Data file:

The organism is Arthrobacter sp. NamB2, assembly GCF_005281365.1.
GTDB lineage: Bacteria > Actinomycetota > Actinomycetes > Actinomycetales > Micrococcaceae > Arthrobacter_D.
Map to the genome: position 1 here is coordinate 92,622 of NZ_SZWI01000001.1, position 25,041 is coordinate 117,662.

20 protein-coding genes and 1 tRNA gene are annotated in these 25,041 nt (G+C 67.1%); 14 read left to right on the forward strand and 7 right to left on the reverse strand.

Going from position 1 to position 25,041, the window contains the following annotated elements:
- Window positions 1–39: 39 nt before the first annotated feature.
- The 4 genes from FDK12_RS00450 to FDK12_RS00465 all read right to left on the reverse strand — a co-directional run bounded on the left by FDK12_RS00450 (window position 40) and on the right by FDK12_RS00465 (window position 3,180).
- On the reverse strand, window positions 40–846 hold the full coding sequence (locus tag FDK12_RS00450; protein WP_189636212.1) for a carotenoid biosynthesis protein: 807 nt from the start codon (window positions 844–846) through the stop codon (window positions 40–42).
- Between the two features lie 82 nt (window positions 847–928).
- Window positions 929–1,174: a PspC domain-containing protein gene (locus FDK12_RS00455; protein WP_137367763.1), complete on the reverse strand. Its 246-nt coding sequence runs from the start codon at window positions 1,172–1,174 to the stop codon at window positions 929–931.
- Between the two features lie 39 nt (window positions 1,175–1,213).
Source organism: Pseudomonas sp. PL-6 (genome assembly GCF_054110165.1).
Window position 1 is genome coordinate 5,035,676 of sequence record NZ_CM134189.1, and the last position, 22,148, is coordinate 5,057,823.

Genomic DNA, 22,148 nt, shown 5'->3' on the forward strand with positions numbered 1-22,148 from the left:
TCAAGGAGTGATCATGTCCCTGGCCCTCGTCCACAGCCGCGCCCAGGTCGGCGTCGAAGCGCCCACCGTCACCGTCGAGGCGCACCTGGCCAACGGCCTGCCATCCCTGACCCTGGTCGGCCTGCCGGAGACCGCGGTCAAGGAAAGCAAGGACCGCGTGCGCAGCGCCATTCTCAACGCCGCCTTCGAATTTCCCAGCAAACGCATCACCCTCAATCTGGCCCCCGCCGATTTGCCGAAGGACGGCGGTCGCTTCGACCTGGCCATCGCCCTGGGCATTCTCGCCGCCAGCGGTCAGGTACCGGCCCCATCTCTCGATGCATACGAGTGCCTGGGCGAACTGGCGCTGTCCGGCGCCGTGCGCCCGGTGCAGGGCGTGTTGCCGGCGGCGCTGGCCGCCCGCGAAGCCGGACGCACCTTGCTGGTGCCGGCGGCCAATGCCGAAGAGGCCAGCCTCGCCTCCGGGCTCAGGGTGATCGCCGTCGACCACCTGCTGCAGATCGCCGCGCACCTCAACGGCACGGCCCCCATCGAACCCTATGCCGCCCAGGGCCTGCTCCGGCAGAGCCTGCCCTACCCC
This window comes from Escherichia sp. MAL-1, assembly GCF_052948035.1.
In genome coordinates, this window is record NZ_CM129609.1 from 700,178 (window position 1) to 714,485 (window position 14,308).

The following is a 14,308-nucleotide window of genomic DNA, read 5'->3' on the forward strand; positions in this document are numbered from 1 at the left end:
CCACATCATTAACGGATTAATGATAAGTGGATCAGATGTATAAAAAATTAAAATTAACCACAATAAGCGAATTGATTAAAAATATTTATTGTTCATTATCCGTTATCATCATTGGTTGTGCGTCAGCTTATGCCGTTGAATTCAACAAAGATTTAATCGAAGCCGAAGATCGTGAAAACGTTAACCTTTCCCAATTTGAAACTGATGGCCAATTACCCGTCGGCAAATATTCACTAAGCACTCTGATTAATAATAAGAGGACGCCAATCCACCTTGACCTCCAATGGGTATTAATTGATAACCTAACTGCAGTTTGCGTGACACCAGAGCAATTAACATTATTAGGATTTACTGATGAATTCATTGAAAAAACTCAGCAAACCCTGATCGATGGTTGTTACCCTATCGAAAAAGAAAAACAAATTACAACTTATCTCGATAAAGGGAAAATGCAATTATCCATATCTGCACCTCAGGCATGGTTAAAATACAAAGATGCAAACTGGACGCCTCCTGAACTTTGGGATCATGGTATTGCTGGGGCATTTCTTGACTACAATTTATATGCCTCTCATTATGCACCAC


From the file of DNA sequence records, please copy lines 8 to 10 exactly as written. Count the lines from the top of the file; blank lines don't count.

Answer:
- On the reverse strand, window positions 40–846 hold the full coding sequence (locus tag FDK12_RS00450; protein WP_189636212.1) for a carotenoid biosynthesis protein: 807 nt from the start codon (window positions 844–846) through the stop codon (window positions 40–42).
- Between the two features lie 82 nt (window positions 847–928).
- Window positions 929–1,174: a PspC domain-containing protein gene (locus FDK12_RS00455; protein WP_137367763.1), complete on the reverse strand. Its 246-nt coding sequence runs from the start codon at window positions 1,172–1,174 to the stop codon at window positions 929–931.